Chris Anderson first openly gay candidate in Chattanooga history

Authored By James Harrison

Though he won’t be a delegate, Chris Anderson, District 7 candidate for next year’s Chattanooga City Council election, is in Charlotte, N.C., to participate in this week’s Democratic National Convention.

Anderson, 32, is serving as a member of the party’s 2012 platform committee. Along with approximately 400 others, he will help approve the party’s platform, which for the first time will include an endorsement of same-sex marriage.

The issue carries special significance for Anderson.

Anderson is the first openly gay candidate to run for local office in Chattanooga’s history.

“I’m the first openly gay candidate for Chattanooga in any office,” Anderson told in an interview last week. “I’m also the only openly gay candidate running for office anywhere in Tennessee today.”

Anderson, a lifelong Chattanooga resident and director of food and beverage services for Bluff View Art District, lives in Jefferson Heights with his partner of 10 years. The candidate said he wanted to distinguish himself from past candidates who had kept their orientation private as a way to demonstrate his value of transparency. 

“I’d just as soon it not be the focus of the conversation, but I think people have a right to know,” he said. “I don’t ever want to be in a place where I’m not honest with the people who I am asking to vote for me . Tennessee is not very socially progressive, but Chattanooga is socially progressive. I’d say [District 7] is the most socially progressive district in the city, and I don’t think it’s anything that is going to prevent me from winning.”

The district includes Alton Park, East Lake, St. Elmo, the Southside, the Westside and portions of downtown.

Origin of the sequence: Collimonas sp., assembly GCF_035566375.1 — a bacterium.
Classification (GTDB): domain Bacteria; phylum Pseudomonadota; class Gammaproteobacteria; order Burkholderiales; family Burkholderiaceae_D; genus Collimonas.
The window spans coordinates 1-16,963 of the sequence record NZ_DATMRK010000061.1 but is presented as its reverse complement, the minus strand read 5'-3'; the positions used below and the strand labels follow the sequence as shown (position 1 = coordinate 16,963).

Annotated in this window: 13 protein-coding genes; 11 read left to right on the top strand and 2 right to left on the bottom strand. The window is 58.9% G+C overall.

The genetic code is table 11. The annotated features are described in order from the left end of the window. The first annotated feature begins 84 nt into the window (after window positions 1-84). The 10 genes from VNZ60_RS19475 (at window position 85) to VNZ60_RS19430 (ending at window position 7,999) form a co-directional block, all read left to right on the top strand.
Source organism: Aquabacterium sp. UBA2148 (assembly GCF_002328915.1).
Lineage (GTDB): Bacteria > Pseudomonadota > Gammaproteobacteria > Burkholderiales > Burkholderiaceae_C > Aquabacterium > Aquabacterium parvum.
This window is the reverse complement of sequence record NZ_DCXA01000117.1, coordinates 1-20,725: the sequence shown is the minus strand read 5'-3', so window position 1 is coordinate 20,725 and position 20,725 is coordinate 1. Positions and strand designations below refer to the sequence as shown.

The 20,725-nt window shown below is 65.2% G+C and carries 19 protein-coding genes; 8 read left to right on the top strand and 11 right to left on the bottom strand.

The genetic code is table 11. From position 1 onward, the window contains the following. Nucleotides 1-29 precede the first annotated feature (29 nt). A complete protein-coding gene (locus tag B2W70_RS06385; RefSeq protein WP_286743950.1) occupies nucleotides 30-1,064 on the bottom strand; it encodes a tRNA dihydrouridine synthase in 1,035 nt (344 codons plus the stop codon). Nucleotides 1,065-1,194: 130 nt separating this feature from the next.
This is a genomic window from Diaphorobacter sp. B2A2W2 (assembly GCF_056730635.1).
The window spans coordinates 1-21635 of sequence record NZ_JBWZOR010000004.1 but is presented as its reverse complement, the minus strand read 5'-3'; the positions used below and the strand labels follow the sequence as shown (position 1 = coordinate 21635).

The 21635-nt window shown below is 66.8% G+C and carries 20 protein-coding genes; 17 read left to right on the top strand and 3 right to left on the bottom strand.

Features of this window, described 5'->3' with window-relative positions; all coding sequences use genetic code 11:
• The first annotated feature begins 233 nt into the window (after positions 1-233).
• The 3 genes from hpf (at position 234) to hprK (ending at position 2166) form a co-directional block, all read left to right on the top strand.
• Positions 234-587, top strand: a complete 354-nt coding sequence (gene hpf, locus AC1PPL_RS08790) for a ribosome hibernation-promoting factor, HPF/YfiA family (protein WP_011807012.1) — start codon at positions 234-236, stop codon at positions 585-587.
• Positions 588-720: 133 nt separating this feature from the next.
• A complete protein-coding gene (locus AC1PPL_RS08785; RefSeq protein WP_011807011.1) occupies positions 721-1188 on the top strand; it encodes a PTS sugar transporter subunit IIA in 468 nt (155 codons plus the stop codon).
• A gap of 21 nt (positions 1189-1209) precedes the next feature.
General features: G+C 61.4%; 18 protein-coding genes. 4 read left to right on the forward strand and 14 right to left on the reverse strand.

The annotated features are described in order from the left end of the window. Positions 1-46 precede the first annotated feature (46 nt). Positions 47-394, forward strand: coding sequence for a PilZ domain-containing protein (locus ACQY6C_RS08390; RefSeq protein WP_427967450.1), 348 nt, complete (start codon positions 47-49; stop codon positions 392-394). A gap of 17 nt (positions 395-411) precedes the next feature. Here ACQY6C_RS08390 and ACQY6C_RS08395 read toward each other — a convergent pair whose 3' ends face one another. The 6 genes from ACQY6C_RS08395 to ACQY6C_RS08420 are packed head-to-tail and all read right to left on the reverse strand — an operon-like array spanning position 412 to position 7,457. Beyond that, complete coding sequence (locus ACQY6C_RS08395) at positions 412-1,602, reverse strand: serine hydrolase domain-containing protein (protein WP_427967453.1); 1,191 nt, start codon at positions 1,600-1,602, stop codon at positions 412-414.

Anderson’s decision to comment on his sexual orientation was not prompted by current Councilman Manny Rico or any locals who are opposed to his council bid. The candidate said that although he expected to be criticized on the issue in the coming months, he would be prepared to respond and address any objections to his personal life.

Rico, who has represented District 7 since 2005, said he had no plans of making Anderson’s orientation an issue.

“I’ve heard comments about it, but I’m not going there,” Rico said. “It’s not the reason he would not make a good councilman-it’s just cause he’s not qualified. City Council is a full-time job, and Chris being openly gay has nothing to do with his ability to be a leader or an elected official.”

Anderson, one of only two candidates to declare bids for next year’s election, has taken opportunities to find fault with Rico’s role on the City Council. Anderson said that if he had been representing Rico’s district last June, a $209 million budget with a controversial provision for employee raises would not have been passed. 

“It would have been 4-5 instead of 5-4,” Anderson said.

Rico said he hoped residents of the district would look to his experience on the council and in the community when considering who to vote for in six months.

“The biggest problem with young people is they don’t know what they don’t know,” Rico, who turns 67 next month, said. “I’ve put in 10, 15 years of service on public boards, and I’ve invested a lot of time trying to learn how the city runs and what people think. Campaigns do not get you prepared for leadership and making the hard decisions we’re asked to make. It’s easy to just sit on the sidelines and criticize, but my record speaks for itself.”